Rebeca Monzo, 13 May 2019 — As its 500th anniversary approaches, the City of St. Christopher of Havana has been named a “wonder city.”*
Unfortunately, to date, very few reconstruction projects are being carried out to mark the anniversary. Over the past sixty years the city has not been adequately maintained or cleaned. As a result, many architecturally significant buildings have been lost while others are in a total state of decrepitude.
Waste and refuse continue to pile up in every neighborhood of the city despite the fact that Japan recently donated a hundred garbage trucks to Cuba. So far, more than twenty of them have been received, with the rest scheduled to arrive sometime this year. But they are barely visible because, apparently, they have been idled and garbage collection has been paralyzed due to the gasoline shortage.
To make matters worse, though thousands of streets and sidewalks are in a state of complete disrepair, very few have been fixed. Bulbs in public street lamps have been replaced with LEDs but the installation was not done properly. Instead of burying the wires underground, as was done on major thoroughfares such as Linea Street and Avenue 26 in Nuevo Vedado, they have been left exposed like clothes lines. They hang from post to post, or from socket to socket, on poles that been left leaning or that are in poor condition.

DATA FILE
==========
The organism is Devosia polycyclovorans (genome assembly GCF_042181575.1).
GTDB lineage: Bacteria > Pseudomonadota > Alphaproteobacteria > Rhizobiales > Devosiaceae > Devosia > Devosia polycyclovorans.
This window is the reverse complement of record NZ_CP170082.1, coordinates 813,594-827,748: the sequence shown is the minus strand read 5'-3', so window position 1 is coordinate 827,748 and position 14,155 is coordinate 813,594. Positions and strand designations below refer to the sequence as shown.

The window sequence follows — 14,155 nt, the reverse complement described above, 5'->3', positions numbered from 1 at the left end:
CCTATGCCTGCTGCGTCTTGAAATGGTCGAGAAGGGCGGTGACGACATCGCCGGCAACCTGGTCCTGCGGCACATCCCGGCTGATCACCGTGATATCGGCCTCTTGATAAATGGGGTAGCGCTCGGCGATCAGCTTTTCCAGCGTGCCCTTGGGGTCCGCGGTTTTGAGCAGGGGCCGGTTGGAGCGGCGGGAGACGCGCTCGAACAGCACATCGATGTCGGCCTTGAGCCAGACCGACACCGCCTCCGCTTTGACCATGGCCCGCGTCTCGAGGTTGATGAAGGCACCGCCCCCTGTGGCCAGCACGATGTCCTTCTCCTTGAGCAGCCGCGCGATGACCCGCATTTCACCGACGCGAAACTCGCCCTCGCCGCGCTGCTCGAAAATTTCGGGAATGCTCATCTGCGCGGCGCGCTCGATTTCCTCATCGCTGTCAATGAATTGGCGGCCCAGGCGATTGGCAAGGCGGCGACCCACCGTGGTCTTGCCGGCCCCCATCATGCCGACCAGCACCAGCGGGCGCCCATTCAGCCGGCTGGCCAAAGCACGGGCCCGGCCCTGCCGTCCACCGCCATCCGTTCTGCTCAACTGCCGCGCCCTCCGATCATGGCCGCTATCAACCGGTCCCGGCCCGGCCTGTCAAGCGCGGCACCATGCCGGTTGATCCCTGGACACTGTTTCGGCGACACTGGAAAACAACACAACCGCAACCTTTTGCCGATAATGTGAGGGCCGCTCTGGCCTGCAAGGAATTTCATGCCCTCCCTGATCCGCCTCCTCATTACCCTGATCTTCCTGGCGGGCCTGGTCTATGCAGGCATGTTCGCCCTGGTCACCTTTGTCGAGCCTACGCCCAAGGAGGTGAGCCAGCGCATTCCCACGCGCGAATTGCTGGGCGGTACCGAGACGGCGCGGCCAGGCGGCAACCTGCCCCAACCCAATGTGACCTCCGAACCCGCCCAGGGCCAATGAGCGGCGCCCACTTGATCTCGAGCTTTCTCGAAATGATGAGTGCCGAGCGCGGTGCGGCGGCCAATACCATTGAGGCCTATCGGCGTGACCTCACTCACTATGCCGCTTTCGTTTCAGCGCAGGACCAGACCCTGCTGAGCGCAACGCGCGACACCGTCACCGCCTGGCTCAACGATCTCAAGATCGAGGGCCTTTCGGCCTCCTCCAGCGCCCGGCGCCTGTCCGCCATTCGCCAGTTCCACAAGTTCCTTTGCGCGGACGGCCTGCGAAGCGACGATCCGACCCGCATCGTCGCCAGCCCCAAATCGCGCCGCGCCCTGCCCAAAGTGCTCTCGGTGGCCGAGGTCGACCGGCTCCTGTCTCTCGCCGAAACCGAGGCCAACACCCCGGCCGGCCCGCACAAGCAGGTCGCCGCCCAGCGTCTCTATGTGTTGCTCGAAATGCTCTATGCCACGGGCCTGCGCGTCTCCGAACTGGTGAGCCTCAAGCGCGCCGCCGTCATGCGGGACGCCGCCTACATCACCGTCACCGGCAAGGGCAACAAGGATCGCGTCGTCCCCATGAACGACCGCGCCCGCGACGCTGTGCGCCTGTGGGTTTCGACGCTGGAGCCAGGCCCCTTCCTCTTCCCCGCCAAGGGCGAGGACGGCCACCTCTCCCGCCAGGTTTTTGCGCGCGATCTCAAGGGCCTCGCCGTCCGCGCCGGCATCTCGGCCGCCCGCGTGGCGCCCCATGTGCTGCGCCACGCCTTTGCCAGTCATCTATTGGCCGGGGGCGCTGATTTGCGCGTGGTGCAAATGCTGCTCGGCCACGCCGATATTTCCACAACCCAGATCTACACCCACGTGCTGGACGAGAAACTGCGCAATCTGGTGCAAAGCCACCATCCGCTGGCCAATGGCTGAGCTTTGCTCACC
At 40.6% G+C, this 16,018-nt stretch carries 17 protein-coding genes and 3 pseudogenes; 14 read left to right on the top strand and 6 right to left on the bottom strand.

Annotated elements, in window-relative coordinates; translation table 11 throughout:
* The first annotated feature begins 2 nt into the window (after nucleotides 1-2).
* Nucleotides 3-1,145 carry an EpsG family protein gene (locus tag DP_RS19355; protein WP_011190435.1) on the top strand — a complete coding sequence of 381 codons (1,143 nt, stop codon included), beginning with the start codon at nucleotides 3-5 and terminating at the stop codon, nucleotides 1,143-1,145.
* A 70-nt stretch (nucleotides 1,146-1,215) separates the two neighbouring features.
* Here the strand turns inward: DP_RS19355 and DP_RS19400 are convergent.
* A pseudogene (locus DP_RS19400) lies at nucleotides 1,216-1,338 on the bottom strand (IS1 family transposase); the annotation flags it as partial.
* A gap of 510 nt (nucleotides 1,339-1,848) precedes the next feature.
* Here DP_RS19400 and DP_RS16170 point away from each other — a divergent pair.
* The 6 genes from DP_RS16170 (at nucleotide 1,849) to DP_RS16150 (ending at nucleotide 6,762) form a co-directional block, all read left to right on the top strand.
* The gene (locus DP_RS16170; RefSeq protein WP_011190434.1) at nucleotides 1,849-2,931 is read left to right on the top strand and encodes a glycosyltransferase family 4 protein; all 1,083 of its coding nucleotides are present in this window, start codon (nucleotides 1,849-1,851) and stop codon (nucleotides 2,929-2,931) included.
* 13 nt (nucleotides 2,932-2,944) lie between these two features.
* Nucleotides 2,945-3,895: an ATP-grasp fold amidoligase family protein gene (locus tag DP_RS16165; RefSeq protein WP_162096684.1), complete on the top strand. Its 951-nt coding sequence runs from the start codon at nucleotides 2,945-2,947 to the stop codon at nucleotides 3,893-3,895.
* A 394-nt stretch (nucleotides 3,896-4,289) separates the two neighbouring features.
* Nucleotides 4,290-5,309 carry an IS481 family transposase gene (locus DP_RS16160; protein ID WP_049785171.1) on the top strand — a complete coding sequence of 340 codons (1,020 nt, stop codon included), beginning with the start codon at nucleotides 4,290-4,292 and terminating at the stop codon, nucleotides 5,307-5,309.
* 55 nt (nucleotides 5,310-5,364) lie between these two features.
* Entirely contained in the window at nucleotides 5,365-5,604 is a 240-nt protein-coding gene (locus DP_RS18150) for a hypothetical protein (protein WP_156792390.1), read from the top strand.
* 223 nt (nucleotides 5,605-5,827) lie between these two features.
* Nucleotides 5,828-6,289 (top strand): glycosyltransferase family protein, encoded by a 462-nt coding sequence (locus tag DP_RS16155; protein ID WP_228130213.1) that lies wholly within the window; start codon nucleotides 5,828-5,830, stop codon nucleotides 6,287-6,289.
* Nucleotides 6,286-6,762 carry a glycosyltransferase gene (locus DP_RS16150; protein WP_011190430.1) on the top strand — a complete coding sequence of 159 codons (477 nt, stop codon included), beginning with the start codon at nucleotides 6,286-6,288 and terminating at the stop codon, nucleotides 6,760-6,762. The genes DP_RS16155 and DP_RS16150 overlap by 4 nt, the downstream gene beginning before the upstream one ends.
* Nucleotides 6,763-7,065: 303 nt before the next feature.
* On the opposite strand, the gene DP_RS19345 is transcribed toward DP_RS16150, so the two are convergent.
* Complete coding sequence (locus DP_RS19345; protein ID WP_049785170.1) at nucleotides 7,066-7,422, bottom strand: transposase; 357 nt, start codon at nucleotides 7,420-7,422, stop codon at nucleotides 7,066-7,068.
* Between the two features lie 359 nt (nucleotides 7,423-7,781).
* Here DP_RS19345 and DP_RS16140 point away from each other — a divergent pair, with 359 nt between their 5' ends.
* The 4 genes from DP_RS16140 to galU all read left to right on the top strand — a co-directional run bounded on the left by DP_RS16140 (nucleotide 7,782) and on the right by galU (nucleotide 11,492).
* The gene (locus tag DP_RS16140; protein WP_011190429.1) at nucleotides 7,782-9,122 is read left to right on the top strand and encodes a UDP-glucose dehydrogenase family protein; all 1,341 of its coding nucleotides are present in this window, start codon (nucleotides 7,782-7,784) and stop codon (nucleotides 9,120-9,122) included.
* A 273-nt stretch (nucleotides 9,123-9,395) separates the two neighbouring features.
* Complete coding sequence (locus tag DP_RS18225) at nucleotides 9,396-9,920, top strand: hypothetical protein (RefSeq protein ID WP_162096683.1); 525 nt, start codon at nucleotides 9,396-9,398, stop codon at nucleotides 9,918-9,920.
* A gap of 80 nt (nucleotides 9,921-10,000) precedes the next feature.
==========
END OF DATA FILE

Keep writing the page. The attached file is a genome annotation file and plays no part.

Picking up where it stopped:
Another sensitive issue at the moment is the scarcity of basic foodstuffs as well as the high prices charged for them. People are forced to wait in incessantly long lines for food and cleaning products to arrive.
How is it then possible for official media outlets (print and digital, radio and television) to talk about and promote a grand celebration of the 500th anniversary of a city where the population is so adversely affected.
Concerts, culture clubs, musical events and other activities are planned to celebrate, with song and stridency, an anniversary that has not brought people cleanliness, order, solvency or economic stability.
Author’s addendum: In Havana there are 169 impoverished neighborhoods, more than 1,000 barracks and tenements and 696 buildings in critical condition.
*Translator’s note: The designation was awarded by the Swiss-based New7Wonders Foundation